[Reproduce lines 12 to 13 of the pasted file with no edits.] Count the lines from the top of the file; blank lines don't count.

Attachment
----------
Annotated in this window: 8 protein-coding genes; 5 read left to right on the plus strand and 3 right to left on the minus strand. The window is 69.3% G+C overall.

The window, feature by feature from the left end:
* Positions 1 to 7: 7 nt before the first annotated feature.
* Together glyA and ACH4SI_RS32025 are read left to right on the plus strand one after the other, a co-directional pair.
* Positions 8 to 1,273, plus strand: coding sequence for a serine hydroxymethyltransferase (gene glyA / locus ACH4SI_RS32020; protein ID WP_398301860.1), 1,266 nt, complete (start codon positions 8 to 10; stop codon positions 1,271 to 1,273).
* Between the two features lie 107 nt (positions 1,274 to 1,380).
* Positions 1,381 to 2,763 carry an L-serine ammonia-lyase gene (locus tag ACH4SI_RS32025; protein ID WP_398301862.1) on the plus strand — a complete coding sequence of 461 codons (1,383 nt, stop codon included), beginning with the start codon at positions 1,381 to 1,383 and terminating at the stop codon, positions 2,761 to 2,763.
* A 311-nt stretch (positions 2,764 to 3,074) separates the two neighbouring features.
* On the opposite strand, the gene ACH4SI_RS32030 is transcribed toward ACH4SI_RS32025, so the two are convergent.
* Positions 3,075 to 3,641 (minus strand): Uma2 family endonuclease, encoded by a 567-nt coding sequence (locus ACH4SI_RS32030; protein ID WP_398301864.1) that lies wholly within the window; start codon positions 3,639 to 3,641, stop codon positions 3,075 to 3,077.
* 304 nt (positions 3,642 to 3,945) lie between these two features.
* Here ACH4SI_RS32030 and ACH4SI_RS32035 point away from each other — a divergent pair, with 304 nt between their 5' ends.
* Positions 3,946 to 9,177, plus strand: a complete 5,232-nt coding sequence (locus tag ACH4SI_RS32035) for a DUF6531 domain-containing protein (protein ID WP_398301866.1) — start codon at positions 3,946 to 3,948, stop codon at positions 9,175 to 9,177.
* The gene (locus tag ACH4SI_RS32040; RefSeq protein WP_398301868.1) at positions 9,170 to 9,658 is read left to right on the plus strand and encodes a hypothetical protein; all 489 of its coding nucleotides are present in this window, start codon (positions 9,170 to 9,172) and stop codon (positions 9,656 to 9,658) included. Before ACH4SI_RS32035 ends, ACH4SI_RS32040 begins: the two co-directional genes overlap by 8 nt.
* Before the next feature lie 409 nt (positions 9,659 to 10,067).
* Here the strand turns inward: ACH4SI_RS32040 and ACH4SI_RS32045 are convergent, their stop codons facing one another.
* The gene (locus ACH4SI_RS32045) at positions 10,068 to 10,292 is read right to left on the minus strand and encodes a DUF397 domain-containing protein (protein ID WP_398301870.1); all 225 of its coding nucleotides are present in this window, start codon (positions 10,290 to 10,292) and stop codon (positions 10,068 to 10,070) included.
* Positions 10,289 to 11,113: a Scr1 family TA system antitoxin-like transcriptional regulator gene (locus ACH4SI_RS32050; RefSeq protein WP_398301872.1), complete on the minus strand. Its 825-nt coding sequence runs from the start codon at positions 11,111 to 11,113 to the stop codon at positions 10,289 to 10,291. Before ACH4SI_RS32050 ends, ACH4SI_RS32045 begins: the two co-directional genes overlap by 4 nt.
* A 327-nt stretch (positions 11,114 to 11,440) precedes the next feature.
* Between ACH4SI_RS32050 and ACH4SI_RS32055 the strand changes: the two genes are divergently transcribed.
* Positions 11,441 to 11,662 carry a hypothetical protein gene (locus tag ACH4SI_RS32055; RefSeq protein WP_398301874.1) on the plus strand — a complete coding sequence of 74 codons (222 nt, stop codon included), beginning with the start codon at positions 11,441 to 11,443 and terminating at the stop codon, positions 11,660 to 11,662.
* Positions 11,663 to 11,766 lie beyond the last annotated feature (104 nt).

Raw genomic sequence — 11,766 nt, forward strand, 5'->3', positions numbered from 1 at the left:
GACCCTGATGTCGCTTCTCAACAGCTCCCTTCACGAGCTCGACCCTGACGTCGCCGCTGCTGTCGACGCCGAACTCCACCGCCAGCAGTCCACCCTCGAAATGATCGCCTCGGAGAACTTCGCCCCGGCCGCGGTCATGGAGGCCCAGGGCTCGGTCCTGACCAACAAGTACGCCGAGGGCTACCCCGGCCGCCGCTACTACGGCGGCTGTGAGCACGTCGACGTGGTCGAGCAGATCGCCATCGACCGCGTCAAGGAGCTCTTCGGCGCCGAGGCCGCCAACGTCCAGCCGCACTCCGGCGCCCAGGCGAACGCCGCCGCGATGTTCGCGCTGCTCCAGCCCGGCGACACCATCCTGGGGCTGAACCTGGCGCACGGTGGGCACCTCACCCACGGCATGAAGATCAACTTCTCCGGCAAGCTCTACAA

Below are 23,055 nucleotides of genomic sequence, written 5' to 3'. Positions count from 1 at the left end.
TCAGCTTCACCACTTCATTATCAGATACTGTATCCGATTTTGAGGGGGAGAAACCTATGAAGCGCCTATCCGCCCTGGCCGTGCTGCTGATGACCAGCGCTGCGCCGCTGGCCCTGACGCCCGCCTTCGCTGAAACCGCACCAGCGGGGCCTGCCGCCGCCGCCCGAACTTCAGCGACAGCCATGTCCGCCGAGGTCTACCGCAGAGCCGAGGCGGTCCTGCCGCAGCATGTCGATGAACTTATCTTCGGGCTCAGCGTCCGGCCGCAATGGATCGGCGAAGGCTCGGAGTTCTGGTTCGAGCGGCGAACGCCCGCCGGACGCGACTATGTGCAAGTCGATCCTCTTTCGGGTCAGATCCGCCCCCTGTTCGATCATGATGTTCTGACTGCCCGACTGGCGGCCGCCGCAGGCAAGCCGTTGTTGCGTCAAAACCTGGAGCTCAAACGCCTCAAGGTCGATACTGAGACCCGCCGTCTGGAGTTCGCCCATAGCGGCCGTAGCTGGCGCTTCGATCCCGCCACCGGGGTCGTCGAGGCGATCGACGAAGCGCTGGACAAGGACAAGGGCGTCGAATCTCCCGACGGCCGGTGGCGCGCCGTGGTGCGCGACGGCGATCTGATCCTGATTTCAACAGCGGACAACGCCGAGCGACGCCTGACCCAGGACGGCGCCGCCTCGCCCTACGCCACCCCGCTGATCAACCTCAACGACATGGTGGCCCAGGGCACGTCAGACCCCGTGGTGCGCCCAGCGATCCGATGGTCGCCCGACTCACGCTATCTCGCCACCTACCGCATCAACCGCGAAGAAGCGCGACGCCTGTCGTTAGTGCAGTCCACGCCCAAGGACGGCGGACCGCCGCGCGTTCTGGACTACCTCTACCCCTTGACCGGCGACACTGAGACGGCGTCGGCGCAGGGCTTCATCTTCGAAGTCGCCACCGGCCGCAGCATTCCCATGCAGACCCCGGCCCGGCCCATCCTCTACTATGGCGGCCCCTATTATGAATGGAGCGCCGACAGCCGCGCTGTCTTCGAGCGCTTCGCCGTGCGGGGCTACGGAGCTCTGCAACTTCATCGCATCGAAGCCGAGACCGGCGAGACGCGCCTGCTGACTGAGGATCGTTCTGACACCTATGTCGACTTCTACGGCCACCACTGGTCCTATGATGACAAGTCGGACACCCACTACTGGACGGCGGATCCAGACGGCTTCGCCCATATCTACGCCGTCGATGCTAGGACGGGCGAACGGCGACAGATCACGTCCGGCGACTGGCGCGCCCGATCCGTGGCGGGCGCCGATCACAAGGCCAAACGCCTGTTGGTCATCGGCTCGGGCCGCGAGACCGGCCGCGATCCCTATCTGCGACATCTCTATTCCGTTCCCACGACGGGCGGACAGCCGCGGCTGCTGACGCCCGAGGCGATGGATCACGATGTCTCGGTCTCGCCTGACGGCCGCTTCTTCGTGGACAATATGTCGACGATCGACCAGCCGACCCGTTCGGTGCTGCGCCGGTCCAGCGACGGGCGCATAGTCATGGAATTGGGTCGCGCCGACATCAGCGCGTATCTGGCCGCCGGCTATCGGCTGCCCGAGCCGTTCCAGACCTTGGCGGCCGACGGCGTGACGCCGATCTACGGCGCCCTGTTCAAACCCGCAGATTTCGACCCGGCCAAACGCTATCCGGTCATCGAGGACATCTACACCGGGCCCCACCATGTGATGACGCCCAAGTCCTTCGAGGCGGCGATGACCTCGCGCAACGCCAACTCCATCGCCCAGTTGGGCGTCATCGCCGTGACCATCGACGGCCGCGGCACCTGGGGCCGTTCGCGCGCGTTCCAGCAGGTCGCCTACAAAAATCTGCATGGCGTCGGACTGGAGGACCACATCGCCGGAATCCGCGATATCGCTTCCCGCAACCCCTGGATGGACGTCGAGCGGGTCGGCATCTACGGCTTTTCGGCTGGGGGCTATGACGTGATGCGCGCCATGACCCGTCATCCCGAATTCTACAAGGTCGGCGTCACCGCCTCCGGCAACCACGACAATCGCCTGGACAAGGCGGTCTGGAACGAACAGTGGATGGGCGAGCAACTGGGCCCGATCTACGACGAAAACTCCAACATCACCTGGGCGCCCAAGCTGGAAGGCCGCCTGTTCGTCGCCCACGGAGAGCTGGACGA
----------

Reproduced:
* Here ACH4SI_RS32030 and ACH4SI_RS32035 point away from each other — a divergent pair, with 304 nt between their 5' ends.
* Positions 3,946 to 9,177, plus strand: a complete 5,232-nt coding sequence (locus tag ACH4SI_RS32035) for a DUF6531 domain-containing protein (protein ID WP_398301866.1) — start codon at positions 3,946 to 3,948, stop codon at positions 9,175 to 9,177.